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Taste of Japan Part III – Killer Fruits and Fish

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Yes darling, a month and 573264 posts later, we are still harping on about Japan.

There is so much to write about this country I wish I didn’t have to work, had three pair of hands, more hardworking … Or just ethically more Chinese than Malaysian. (While the whole world is Made in China, the M government is now offering a 50% discount on student loan to those who failed their studies…)

Anyhow, Japan.

Japan is a fascinating place.

I believe it’s the only place in this entire universe where you can find product of a plant being uncritically worshipped and put on pedestal. Have you seen a row of impeccably sculpted apples all in identical sizes and identical shades of pink? Have you seen grapes as round and smooth as Cleopatra’s pearls? Glossy black watermelon displayed with soft lighting? Or peaches packed individually with customised casing, tissue paper and foam padding?

Well, of course, it’s not particularly hard to grow something out of a plant. All it takes is a seed, soil, water and sunlight, then you let nature work its wonder. But if you were to combine that with some avant-garde technology, cutting-edge techniques and a copious amount of humanely love (duties include but not limited to caressing, petting, communicating and communicating in deeper level), you’d be able to grow a fruit like the Japanese.

One that makes the buyer sell his kidney.

If you think this is just an internet guff, it’s not. These fruits do exist and they are in great demand not only in Japan but also many countries in Asia.

The ones that didn’t turn out to be “perfect” would be used to make jam, wine, skincare or anything you could possibly imagine. While the “perfect” ones get handpicked and delivered to shops in special vans that treated them with optimal temperature, moisture and air. As much as we are told to not judge a book by its cover, this is sadly still the reality. 

As a result, an apple can cost as high as £12 and grapes at £100 a bunch. These fruits will be displayed nicely in shops and within days, they will fly out of the shelves as wedding gifts, house-warming gifts or generally tokens of curry-favouring.

Lest you think I was mad enough to Photoshop the fruits, I didn’t. They all looked unreal.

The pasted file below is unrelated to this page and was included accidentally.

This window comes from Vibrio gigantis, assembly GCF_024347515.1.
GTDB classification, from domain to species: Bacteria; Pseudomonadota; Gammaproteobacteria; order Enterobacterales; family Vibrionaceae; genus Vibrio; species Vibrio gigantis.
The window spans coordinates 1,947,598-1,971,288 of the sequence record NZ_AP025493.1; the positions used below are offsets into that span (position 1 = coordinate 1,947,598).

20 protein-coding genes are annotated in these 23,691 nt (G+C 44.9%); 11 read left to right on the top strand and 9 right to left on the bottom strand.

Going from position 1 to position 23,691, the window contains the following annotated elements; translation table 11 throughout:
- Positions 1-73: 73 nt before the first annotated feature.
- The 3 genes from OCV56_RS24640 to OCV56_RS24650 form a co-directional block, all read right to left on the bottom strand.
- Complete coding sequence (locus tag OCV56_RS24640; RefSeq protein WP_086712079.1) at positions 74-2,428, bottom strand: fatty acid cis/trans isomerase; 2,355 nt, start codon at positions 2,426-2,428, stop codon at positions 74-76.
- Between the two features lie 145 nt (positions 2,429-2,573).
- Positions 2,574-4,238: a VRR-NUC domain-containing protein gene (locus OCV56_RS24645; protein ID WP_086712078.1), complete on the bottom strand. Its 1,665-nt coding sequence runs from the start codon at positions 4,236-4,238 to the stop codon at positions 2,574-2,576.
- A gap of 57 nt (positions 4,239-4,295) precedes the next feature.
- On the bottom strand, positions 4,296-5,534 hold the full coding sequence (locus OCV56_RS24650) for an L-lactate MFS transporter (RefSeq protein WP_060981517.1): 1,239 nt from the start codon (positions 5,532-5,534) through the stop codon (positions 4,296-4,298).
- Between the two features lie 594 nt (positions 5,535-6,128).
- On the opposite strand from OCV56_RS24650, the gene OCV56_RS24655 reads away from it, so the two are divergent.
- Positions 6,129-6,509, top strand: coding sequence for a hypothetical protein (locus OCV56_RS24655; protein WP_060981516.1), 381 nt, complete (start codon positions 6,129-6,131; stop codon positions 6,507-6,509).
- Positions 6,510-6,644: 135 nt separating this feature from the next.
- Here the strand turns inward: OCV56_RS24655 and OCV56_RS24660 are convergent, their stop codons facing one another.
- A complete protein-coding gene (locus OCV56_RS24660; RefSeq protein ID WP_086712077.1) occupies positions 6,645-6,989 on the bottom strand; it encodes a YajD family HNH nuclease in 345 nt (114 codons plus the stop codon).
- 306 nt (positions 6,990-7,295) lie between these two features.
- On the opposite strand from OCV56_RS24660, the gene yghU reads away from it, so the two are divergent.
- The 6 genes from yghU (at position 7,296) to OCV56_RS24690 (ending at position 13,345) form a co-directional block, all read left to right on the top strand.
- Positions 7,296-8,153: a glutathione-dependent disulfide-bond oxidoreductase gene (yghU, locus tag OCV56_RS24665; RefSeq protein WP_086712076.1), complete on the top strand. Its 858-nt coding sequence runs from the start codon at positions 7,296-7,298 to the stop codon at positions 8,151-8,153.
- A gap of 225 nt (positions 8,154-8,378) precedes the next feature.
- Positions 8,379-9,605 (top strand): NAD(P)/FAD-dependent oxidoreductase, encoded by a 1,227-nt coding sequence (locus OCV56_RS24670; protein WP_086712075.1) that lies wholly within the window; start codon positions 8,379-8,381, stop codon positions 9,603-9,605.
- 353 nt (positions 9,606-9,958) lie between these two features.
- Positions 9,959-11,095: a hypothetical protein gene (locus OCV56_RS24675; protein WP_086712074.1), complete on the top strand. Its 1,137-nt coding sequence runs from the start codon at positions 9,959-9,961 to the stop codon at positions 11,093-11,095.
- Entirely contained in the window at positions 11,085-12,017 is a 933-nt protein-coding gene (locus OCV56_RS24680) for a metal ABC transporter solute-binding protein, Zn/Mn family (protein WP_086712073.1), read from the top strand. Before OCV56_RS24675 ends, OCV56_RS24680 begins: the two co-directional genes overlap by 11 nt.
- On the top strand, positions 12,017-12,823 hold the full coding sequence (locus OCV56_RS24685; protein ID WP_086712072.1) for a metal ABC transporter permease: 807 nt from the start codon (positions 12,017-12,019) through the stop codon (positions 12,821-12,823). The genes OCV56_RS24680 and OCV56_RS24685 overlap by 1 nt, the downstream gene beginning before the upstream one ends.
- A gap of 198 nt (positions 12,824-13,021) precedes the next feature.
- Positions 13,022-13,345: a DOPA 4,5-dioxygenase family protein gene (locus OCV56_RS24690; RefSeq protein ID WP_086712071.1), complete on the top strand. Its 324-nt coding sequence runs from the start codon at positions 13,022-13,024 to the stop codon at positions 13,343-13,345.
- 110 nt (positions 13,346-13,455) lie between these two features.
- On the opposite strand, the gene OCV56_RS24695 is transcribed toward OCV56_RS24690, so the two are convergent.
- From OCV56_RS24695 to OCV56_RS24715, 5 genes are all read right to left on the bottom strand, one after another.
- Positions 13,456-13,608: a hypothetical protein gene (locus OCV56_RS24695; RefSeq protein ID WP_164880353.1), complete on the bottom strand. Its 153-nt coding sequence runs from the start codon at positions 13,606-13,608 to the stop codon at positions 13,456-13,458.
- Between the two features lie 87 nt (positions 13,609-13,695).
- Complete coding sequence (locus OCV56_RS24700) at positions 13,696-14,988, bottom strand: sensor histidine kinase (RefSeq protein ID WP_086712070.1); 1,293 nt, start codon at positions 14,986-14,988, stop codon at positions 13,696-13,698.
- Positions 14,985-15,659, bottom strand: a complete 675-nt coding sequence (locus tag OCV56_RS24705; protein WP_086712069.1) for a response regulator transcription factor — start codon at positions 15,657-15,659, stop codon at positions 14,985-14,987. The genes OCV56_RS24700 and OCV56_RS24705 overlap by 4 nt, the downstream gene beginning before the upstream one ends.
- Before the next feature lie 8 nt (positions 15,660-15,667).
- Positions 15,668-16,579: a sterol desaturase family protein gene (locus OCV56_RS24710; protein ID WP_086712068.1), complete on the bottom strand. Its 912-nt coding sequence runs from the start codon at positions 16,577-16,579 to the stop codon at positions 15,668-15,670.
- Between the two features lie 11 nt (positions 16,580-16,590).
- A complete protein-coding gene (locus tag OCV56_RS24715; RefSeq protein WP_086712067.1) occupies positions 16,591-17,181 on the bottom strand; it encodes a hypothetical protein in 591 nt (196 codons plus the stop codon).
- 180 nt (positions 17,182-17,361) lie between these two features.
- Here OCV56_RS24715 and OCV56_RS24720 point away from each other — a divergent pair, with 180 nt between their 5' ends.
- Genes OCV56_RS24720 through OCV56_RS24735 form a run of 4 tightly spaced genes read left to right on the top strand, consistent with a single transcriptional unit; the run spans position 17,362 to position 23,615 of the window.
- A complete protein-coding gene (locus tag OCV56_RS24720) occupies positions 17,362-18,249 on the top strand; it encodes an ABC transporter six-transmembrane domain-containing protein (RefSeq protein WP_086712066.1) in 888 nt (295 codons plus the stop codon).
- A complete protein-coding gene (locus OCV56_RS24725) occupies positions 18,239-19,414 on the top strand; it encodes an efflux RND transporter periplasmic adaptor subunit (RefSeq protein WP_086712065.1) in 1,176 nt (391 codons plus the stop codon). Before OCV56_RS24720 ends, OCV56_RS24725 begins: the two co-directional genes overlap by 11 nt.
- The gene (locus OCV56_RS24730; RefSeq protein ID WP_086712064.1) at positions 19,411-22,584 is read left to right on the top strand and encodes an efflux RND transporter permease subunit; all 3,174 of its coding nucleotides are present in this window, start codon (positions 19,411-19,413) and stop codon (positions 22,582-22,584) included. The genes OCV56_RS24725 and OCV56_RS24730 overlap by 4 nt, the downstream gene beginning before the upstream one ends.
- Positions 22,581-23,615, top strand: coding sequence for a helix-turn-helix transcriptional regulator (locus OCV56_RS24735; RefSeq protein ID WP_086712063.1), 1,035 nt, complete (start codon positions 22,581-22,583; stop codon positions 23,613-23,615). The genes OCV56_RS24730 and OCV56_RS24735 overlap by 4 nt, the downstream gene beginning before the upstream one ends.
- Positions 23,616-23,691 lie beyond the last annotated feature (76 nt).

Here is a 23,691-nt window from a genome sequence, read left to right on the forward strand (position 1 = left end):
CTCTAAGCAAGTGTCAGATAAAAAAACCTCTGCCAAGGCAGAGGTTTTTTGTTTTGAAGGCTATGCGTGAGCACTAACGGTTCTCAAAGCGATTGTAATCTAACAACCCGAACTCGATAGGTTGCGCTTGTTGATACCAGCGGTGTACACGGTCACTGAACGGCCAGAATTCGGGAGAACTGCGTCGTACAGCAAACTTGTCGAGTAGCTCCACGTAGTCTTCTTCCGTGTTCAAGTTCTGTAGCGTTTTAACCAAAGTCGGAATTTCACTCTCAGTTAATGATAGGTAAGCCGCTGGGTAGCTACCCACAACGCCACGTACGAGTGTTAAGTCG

_DSC8739£83 or RM440 for a box of this.

It’s good to know that the small words in bracket say “Inclusive of tax”. So much of a difference that makes…

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The premium Densuke black watermelon that was selling at £250. 

I wonder what would happen if some lads were feeling a little peckish after a night out and just decided to smash the window?!

Oh, Britain please send your troops.

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These fruits are not the most expensive ones I saw, their prices could go higher. How high, you ask? £8350 for a bunch of grape, in an auction!

Still. 

They are not lethal. After selling one of your kidneys for them, you’d still survive with another.

But Fugu is.

Fugu is lethal, if not prepared properly. 

It’s pufferfish, a kind of freshwater fish. The one that always looks cute in cartoon drawings – small fins, pouty lip, innocent eyes, blows up like a balloon when threatened… and actually more poisonous than cyanide.

It’s a luxurious delicacy in Japan that requires a licensed chef, a special knife and possibly, a well drafted will. The law requires Fugu chefs to sit through practical test in other to be qualified to serve fugu in their restaurants.

As you can guess, the test is not only difficult but also costly. One would have to practise slicing on hundreds of fugu in order to master the skills, and the price of fugu is not exactly training-friendly. More importantly, more than one third of examinees fail the test because the threshold is just so high.

Failing to extract the poisonous parts of fugu will mean death of a customer, it’s not hard to understand why.

You’ll be interested to know that once these poisonous parts (ovaries, liver, and intestines) are removed, they will be packed and locked in a box, before being sent to Tokyo’s main fish-market to be burned.

This process is treated very seriously, you know, like press freedom in certain countries. One creates a mess, so one has to destroy the mess before others can use the mess against one.

Similar logic.

All these slitting and slashing aside, the good thing is now you don’t have to sell another one of your kidneys to have a taste of fugu. Restaurants are now legally allowed to serve portions of fugu that they have bought from licensed chefs.

Instead of having a whole fugu meal, you can now find a shop that sells only a portion of fugu sashimi at much affordable price.

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This one was in Dotonburi, Osaka. The fish was sliced very thinly and arranged like petals of a chrysanthemum flower. The texture was a little chewy, the taste a tad bland and not as overpowering as salmon nor fatty as tuna. I won’t call the sashimi my favourite, but with all this fuss involved, I definitely want a fugu shabu-shabu in my next trip.

Anybody wants my kidney?

With love x

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